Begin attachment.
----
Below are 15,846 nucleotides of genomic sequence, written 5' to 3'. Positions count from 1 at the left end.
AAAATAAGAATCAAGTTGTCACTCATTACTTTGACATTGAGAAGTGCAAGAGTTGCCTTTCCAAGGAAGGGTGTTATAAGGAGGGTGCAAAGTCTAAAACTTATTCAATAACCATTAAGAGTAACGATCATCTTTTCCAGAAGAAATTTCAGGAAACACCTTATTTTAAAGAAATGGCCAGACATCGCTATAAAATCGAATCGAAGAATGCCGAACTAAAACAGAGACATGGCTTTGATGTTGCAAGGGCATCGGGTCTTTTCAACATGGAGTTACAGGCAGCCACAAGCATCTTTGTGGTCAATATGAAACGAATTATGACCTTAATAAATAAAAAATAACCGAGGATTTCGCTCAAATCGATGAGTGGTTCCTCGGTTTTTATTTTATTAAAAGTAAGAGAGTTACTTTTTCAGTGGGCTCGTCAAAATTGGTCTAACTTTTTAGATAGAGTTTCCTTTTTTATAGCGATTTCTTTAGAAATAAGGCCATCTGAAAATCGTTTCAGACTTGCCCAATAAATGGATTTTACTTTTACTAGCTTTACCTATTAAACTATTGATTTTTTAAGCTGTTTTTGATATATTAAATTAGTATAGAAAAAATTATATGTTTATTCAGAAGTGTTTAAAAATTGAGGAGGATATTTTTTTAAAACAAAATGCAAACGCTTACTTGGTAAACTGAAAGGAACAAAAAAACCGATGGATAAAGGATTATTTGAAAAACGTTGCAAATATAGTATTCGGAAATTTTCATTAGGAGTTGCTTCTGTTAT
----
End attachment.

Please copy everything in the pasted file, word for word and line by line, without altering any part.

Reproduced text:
Below are 15,846 nucleotides of genomic sequence, written 5' to 3'. Positions count from 1 at the left end.
AAAATAAGAATCAAGTTGTCACTCATTACTTTGACATTGAGAAGTGCAAGAGTTGCCTTTCCAAGGAAGGGTGTTATAAGGAGGGTGCAAAGTCTAAAACTTATTCAATAACCATTAAGAGTAACGATCATCTTTTCCAGAAGAAATTTCAGGAAACACCTTATTTTAAAGAAATGGCCAGACATCGCTATAAAATCGAATCGAAGAATGCCGAACTAAAACAGAGACATGGCTTTGATGTTGCAAGGGCATCGGGTCTTTTCAACATGGAGTTACAGGCAGCCACAAGCATCTTTGTGGTCAATATGAAACGAATTATGACCTTAATAAATAAAAAATAACCGAGGATTTCGCTCAAATCGATGAGTGGTTCCTCGGTTTTTATTTTATTAAAAGTAAGAGAGTTACTTTTTCAGTGGGCTCGTCAAAATTGGTCTAACTTTTTAGATAGAGTTTCCTTTTTTATAGCGATTTCTTTAGAAATAAGGCCATCTGAAAATCGTTTCAGACTTGCCCAATAAATGGATTTTACTTTTACTAGCTTTACCTATTAAACTATTGATTTTTTAAGCTGTTTTTGATATATTAAATTAGTATAGAAAAAATTATATGTTTATTCAGAAGTGTTTAAAAATTGAGGAGGATATTTTTTTAAAACAAAATGCAAACGCTTACTTGGTAAACTGAAAGGAACAAAAAAACCGATGGATAAAGGATTATTTGAAAAACGTTGCAAATATAGTATTCGGAAATTTTCATTAGGAGTTGCTTCTGTTAT